Based on my conversations with Foreign Minister Kamilov today, I am confident that our ties will continue to grow.  Foreign Minister Kamilov and I started off by talking about Uzbekistan’s reform agenda, which has already started to generate new foreign investments and jobs.  We discussed ways, too, to further improve the business climate, strengthen the rule of law, and provide sustainable economic opportunities for all citizens all across Uzbekistan.  We want private investment, American private investment sector, to flow between our two nations.  There’s no better path to sustainable growth to foster investments than to create jobs and prosperity.

The United States Government is also doing its part helping Uzbekistan’s reform path continue.  In 2019, we committed nearly $100 million to bolster the rule of law, education, English language training, support for small businesses and entrepreneurs, and other forms of assistance.  The Treasury Department will soon provide technical assistance on key financial sector and tax policy reforms.

And I am pleased to announce today that we are committing, pending congressional approval, $1 million of technical assistance to help Uzbekistan develop its capital markets in addition to other efforts to promote financial reforms.

We do all of this because America is a true partner with our friends here in Uzbekistan.

We also had the opportunity to discuss security cooperation.  I thanked my counterparts for their ongoing efforts to support peace and reconciliation in Afghanistan.  In this regard, I am pleased to announce the United States will provide a million dollars of assistance to increase trade and connectivity between Uzbekistan and Afghanistan.  Stronger ties between Uzbekistan and Afghanistan will support peace and prosperity, not only here and in Afghanistan but for all of South-Central Asia, Central Asia, and beyond.

And Uzbekistan also deserves praise for its progress on human rights issues.  It is expanding space for civil society, addressing forced labor issues, and loosening restrictions on the media, just to name a few.  We look forward to further progress in these areas and others, especially in aggressively investigating and prosecuting human trafficking.

And on a subject of great importance to me personally, we are supportive of Uzbekistan’s progress on religious freedom.  That includes the government’s recent registration of several minority faith churches.  We look forward to seeing soon the registration of other churches that have applied as well.  Where religious freedom is protected, peace and prosperity flourish.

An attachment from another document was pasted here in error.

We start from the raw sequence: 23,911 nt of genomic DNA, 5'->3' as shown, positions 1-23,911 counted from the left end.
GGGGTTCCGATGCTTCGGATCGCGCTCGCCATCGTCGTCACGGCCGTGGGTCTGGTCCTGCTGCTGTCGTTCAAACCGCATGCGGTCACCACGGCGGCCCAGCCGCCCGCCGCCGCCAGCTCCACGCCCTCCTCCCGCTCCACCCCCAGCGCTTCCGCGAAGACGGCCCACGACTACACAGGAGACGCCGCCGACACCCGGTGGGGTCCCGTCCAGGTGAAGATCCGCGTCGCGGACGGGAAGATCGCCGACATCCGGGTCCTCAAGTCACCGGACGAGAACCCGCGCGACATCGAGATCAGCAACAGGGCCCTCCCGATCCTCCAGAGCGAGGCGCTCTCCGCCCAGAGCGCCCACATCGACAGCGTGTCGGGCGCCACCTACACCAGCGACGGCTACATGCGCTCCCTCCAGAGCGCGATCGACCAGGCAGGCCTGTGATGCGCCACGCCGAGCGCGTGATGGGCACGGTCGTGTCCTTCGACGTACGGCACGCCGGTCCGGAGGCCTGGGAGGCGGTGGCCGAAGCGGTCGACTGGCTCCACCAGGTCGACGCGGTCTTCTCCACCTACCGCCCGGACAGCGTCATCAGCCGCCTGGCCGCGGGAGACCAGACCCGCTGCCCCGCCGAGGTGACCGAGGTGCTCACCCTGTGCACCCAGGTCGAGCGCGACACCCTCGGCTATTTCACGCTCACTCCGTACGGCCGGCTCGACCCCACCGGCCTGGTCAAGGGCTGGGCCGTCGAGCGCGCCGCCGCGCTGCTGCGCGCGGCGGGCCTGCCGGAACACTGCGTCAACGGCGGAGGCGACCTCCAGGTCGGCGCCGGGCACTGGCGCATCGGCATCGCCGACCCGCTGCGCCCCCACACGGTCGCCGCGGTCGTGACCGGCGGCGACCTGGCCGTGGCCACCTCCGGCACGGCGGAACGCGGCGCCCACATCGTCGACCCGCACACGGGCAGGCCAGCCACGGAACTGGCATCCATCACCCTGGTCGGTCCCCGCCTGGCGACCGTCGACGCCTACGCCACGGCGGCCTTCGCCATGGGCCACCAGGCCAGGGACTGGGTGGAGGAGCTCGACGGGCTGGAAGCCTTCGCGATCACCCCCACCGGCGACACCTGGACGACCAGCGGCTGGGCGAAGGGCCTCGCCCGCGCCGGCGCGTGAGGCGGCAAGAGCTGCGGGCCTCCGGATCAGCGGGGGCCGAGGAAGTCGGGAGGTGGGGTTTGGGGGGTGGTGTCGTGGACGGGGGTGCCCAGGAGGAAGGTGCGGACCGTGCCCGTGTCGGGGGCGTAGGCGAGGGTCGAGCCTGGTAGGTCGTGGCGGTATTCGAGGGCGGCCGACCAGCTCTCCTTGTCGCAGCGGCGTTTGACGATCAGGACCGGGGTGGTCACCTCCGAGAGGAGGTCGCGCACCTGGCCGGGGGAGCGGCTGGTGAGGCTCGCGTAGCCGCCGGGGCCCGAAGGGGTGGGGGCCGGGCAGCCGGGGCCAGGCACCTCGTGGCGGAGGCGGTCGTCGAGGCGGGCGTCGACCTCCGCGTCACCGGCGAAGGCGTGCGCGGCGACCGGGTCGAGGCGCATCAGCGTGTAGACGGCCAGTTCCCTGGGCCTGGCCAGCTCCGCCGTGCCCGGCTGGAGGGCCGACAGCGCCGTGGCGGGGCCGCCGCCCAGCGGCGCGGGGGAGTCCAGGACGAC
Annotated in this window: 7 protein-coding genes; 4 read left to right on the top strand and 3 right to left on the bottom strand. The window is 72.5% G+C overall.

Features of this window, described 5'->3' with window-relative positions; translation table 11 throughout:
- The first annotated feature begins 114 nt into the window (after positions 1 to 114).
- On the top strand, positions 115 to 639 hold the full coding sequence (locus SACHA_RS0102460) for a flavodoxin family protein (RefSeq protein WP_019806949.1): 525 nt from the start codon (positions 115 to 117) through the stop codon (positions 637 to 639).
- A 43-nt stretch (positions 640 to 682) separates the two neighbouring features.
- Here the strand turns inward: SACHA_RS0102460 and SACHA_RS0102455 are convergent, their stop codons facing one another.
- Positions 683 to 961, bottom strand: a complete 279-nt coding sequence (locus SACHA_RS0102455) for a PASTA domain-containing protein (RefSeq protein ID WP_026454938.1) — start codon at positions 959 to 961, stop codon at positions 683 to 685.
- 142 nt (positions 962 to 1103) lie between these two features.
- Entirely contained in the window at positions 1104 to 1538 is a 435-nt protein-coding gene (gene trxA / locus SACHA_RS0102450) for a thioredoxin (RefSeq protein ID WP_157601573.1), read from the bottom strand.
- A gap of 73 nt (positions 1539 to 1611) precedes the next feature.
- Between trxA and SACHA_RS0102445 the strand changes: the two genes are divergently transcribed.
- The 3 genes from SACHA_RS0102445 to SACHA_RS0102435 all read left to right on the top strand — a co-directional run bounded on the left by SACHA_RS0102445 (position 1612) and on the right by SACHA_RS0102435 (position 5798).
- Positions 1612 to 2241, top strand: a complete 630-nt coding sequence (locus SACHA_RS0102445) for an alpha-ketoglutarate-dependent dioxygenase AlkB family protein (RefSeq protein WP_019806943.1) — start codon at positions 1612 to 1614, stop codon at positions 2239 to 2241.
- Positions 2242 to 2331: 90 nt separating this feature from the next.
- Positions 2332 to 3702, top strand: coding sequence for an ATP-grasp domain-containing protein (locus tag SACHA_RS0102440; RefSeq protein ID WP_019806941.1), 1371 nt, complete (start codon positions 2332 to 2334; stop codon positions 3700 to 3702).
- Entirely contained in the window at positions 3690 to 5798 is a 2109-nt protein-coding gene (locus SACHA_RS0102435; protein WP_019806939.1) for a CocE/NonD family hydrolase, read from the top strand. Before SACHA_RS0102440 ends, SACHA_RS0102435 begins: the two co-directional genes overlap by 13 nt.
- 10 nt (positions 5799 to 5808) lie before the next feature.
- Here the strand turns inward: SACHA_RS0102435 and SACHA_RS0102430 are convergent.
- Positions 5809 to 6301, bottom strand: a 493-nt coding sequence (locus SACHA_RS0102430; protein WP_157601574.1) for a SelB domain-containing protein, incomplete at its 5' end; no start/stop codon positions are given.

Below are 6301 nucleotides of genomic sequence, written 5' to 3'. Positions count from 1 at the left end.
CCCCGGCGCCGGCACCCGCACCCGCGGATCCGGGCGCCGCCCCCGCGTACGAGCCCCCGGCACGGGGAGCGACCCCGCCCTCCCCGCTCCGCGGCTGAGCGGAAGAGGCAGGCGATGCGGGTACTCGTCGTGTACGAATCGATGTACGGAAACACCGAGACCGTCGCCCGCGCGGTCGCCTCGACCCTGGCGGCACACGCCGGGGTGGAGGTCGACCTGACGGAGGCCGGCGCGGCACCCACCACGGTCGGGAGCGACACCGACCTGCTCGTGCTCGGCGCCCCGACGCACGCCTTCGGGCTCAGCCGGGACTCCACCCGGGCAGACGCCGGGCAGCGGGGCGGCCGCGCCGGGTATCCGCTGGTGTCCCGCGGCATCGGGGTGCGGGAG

The foreign minister and I, I think, are both looking forward to our meeting later today with our counterparts in the C5+1 format, especially since the Trump administration is preparing to release its new Central Asia Strategy.  It reinforces our commitment to a sovereign, stable, and prosperous Central Asia that is free to pursue its interests on its own terms with partners of its choosing.

This C5+1 meeting is our second such meeting in just over six months.  This grouping is proving to be an increasingly effective way for Central Asian countries to coordinate to fight terrorism and grow regional economic and energy ties among other issues.  Much of our progress has come thanks to President Mirziyoyev’s good neighbor policy.

And as I did in Kazakhstan yesterday, in my private meetings today I plan to discuss at that meeting the Chinese Communist Party’s repression of Uighur Muslims, Kazakhs, and members of other minority groups in Xinjiang.

Thanks again, Mr. Foreign Minister and to your president, for hosting me on this important visit.

MR KAIPBERGENOV:  (Via interpreter)  Thank you.  Dear colleagues, as you know, we have very packed agenda schedule.  That’s why we agreed that there will be only two questions from each side.  I’d like to give first opportunity for Uzbek journalist Omonilla Fayziev of Khalq Sozi newspaper.

QUESTION:  (Via interpreter)  Good morning.  My question is to Minister Abdulaziz Khafizovich.  What do you think the new era of U.S.-Uzbek strategic partnership and what the prospective directions could further strengthen the bilateral relations?  Thank you.

FOREIGN MINISTER KAMILOV:  (Via interpreter) The question is a really important and serious one.  Naturally, it comes from the fact that we have announced a new era of strategic partnership between our countries, and the issue what is the essence of this era is quite natural.